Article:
North Carolina ranks as the 14th most economically free state in the union, according to a new report released this morning. The Fraser Institute, an independent, nonpartisan Canadian public policy think tank, compiled the rankings.

The Tar Heel State scored 6.83 out of 10 in this year’s report, behind top-ranked New Hampshire (7.93) and above lowest-ranked New York (4.49), which ranked last for the fifth year in a row.

The “Economic Freedom of North America” report measures government spending, taxation, and labor market restrictions using data from 2017, the most recent year of available comparable data.

Within the subcategories, North Carolina ranked No. 9 in labor market freedom, No 18 in taxes, and No. 23 in government spending. The state’s overall score improved from 6.74 in the prior year’s report, but its ranking dropped from No. 13.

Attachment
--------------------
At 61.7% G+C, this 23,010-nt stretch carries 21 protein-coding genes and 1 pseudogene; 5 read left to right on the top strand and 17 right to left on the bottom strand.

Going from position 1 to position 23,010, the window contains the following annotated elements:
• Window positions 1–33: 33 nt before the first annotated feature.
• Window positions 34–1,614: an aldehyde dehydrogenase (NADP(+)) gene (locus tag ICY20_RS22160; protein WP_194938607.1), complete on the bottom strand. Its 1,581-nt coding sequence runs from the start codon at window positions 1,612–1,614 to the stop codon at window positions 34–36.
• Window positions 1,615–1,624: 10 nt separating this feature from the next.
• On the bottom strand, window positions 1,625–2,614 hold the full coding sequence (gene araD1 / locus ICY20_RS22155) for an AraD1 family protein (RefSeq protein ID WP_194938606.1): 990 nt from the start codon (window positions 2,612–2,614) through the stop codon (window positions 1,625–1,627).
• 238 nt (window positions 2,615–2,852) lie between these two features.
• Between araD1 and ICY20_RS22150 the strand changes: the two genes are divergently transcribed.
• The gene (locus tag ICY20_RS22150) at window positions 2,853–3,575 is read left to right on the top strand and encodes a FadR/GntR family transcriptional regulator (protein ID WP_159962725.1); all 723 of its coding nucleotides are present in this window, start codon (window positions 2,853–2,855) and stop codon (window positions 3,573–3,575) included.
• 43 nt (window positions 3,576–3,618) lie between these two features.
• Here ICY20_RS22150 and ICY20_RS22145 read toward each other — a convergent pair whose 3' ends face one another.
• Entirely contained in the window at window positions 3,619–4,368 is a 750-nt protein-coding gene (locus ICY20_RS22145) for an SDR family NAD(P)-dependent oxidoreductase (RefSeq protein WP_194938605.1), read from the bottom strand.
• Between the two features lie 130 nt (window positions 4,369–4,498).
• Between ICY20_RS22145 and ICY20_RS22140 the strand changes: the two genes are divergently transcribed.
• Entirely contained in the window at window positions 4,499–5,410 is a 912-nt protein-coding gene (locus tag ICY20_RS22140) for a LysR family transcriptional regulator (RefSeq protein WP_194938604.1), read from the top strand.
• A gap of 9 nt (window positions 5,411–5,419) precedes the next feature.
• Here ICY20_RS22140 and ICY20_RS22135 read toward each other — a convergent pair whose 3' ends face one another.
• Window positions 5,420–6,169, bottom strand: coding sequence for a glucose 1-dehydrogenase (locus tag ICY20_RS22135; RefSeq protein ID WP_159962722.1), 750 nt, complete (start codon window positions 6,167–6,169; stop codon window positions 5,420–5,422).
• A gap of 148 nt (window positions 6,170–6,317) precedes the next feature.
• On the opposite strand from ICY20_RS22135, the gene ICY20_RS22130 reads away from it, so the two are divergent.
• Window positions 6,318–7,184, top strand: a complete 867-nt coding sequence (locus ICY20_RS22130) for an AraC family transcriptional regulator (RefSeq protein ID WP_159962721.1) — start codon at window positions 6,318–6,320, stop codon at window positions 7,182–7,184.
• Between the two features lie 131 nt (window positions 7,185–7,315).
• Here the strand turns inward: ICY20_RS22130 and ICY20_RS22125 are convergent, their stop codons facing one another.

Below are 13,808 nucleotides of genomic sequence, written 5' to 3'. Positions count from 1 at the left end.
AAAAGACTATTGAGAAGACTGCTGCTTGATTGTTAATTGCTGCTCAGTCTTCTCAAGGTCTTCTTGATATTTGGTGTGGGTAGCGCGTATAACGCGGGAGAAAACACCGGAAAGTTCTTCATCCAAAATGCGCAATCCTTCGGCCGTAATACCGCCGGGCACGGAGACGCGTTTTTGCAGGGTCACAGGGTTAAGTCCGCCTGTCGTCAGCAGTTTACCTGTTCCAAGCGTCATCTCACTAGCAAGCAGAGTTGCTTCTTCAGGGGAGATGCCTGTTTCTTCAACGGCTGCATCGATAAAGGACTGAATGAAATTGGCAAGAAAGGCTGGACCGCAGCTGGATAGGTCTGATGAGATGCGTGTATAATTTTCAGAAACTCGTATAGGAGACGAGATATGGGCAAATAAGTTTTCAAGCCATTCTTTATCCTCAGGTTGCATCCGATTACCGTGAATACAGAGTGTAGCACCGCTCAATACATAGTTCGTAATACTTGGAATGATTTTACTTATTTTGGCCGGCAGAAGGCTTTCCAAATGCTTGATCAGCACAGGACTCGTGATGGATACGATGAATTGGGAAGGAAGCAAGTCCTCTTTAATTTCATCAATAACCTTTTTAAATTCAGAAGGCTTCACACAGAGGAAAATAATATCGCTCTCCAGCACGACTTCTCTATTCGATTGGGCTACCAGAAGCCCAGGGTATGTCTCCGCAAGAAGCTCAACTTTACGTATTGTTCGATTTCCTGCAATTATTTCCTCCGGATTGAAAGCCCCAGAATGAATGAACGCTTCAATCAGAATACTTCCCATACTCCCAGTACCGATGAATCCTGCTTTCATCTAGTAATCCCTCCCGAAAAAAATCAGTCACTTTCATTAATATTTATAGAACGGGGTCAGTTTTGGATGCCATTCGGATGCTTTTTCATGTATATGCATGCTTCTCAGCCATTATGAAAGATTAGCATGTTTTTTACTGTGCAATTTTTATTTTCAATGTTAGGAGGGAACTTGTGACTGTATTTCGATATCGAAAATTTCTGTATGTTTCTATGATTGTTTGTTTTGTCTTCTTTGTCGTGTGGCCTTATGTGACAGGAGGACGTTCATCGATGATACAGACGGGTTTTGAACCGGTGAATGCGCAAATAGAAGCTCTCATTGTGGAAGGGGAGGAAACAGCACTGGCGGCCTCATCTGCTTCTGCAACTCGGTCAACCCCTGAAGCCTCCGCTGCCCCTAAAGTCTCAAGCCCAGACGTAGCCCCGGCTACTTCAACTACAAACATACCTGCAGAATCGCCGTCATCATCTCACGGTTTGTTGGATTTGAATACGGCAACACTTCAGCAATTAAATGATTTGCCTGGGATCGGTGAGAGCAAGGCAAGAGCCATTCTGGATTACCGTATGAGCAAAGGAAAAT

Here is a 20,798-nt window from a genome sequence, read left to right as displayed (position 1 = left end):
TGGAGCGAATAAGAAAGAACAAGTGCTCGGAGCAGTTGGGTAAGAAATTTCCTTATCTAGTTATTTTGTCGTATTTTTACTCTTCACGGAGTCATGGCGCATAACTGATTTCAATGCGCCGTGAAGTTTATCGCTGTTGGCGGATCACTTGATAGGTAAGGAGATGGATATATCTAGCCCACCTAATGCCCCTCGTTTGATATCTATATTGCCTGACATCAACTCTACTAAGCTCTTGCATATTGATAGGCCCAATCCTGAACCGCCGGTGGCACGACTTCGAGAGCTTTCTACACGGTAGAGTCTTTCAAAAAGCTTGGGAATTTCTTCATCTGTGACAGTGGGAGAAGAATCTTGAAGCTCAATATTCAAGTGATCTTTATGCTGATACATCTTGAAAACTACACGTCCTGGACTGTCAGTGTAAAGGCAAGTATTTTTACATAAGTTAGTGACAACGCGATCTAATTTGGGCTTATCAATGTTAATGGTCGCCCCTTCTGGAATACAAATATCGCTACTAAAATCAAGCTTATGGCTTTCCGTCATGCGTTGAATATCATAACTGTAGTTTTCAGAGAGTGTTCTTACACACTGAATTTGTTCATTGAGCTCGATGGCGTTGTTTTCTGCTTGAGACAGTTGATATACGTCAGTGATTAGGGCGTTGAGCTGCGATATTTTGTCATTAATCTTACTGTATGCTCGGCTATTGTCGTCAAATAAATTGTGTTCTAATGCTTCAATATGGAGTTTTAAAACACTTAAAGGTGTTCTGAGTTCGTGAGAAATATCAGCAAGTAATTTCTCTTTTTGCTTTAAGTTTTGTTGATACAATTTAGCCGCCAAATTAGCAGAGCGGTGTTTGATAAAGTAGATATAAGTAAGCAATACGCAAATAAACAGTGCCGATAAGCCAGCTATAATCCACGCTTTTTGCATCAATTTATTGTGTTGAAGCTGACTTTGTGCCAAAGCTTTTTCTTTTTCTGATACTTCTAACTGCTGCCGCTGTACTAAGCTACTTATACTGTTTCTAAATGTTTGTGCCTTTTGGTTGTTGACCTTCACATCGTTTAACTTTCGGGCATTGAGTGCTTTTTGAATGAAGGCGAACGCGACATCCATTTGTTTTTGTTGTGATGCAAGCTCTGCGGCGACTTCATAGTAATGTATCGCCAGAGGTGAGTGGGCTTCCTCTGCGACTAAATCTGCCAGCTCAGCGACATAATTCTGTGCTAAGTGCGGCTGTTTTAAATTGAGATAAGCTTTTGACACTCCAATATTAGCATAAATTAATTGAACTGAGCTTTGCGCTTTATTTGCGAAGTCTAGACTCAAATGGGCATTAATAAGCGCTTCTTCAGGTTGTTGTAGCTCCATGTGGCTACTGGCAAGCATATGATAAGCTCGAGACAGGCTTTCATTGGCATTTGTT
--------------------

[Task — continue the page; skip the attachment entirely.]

“When governments allow markets to decide what’s produced, how it’s produced, and how much is produced, citizens enjoy greater levels of economic freedom,” said Fred McMahon, report co-author and research chair at the Fraser Institute.

Rounding out the top five freest states are Florida (2nd), Tennessee (3rd), Virginia (4th), and Texas (5th). Rounding out the bottom five are West Virginia (49th), Alaska (48th), Vermont (47th), and Oregon (46th).

From 2003 to 2017, the average score for U.S. states in the all-government index fell from 8.23 to 7.92. Across North America, in the most-free jurisdictions, the average per capita income in 2017 was 9.2% above the national average compared to 3.4% below the national average in the least-free jurisdictions.

“Higher levels of economic freedom lead to more prosperity, greater economic growth, more investment, and more jobs and opportunities,” said Dean Stansel, report co-author and economics professor at Southern Methodist University.